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Interactions between Workers and the Technology of Production: Evidence from Professional Baseball

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  • Eric D. Gould

    (Hebrew University, Shalem Center, CEPR, and IZA)

  • Eyal Winter

    (Hebrew University)

Abstract

This paper shows that workers can affect the productivity of their coworkers based on income maximization considerations, rather than relying on behavioral considerations such as peer pressure, social norms, and shame. We show that a worker's effort has a positive effect on the effort of coworkers if they are complements in production, and a negative effect if they are substitutes. The theory is tested using a panel data set of baseball players from 1970 to 2003. The results are consistent with the idea that the effort choices of workers interact in ways that are dependent on the technology of production. Copyright by the President and Fellows of Harvard College and the Massachusetts Institute of Technology.

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Bibliographic Info

Article provided by MIT Press in its journal The Review of Economics and Statistics.

Volume (Year): 91 (2009)
Issue (Month): 1 (February)
Pages: 188-200

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Handle: RePEc:tpr:restat:v:91:y:2009:i:1:p:188-200

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References

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  6. Gould, Eric D & Lavy, Victor & Paserman, Marco Daniele, 2005. "Does Immigration Affect the Long-Term Educational Outcomes of Natives? Quasi-Experimental Evidence," CEPR Discussion Papers 5439, C.E.P.R. Discussion Papers.
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Citations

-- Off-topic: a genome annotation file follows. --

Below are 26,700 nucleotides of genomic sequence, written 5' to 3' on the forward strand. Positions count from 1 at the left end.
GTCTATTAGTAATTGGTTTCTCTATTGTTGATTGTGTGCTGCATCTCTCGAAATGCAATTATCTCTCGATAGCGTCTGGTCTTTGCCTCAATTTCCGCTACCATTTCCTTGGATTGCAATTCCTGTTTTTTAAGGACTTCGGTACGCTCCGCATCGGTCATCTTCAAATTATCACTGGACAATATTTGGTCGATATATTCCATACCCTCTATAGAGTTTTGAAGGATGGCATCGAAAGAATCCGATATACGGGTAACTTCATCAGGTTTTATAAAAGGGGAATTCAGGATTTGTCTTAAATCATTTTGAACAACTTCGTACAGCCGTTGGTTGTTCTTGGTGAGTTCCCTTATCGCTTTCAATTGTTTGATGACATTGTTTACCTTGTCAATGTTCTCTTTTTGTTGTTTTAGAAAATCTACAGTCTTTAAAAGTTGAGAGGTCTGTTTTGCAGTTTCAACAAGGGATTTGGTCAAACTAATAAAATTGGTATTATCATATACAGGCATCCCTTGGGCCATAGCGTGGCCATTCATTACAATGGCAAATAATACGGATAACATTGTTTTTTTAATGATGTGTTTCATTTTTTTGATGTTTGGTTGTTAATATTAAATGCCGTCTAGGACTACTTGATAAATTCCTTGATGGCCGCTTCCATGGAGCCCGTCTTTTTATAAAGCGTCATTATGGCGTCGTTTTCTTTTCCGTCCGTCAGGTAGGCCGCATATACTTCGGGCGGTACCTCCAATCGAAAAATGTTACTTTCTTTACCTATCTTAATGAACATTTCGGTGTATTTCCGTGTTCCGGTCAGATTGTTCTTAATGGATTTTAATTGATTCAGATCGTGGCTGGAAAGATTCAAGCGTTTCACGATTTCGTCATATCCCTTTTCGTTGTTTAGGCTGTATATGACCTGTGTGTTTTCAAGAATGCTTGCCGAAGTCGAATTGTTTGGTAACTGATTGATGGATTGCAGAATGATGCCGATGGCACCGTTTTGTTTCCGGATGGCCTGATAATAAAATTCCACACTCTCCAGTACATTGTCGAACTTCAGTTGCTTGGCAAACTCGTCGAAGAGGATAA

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Cited by:
  1. Sander Hoogendoorn & Simon C. Parker & Mirjam van Praag, 2012. "Ability Dispersion and Team Performance: A Field Experiment," Tinbergen Institute Discussion Papers 12-130/VII, Tinbergen Institute.
  2. Simmons, Rob & Berri, David J., 2011. "Mixing the princes and the paupers: Pay and performance in the National Basketball Association," Labour Economics, Elsevier, vol. 18(3), pages 381-388, June.
  3. Papps, Kerry L., 2010. "Productivity under Large Pay Increases: Evidence from Professional Baseball," IZA Discussion Papers 5133, Institute for the Study of Labor (IZA).
  4. repec:lan:wpaper:3659 is not listed on IDEAS
  5. Gould, Eric D & Kaplan, Todd, 2007. "Learning Unethical Practices from a Co-worker: The Peer Effect of Jose Canseco," CEPR Discussion Papers 6550, C.E.P.R. Discussion Papers.
  6. Bryson, Alex & Gomez, Rafael & Papps, Kerry L., 2011. "Heterogeneous Worker Ability and Team-Based Production: Evidence from Major League Baseball, 1920-2009," CLSSRN working papers clsrn_admin-2011-6, Vancouver School of Economics, revised 29 Mar 2011.
  7. Natalia Montinari, 2011. "The Dark Side of Reciprocity," Jena Economic Research Papers 2011-052, Friedrich-Schiller-University Jena, Max-Planck-Institute of Economics.
  8. repec:lan:wpaper:3551 is not listed on IDEAS
  9. repec:lan:wpaper:3944 is not listed on IDEAS
  10. repec:dgr:uvatin:2012130 is not listed on IDEAS
  11. Cornelissen, Thomas & Dustmann, Christian & Schönberg, Uta, 2013. "Peer Effects in the Workplace," IZA Discussion Papers 7617, Institute for the Study of Labor (IZA).
  12. Sander Hoogendoorn & Simon C. Parker & Mirjam van Praag, 2014. "Ability Dispersion and Team Performance," Tinbergen Institute Discussion Papers 14-053/VII, Tinbergen Institute.
  13. Qiang Fu & Changxia Ke & Fangfang Tan, 2013. ""Success breeds success" or "Pride goes before a fall"? Teams and Individuals in Best-of-Three Contests," Working Papers tax-mpg-rps-2013-06, Max Planck Institute for Tax Law and Public Finance.
  14. Esteban Klor & Sebastian Kube & Eyal Winter & Ro'i Zultan, 2013. "Can Higher Rewards Lead To Less Effort? Incentive Reversal In Teams," Working Papers 1309, Ben-Gurion University of the Negev, Department of Economics.
  15. R Simmons & D J Berri, 2010. "Mixing the princes and the paupers: Pay and performance in the National Basketball Association," Working Papers 611523, Lancaster University Management School, Economics Department.

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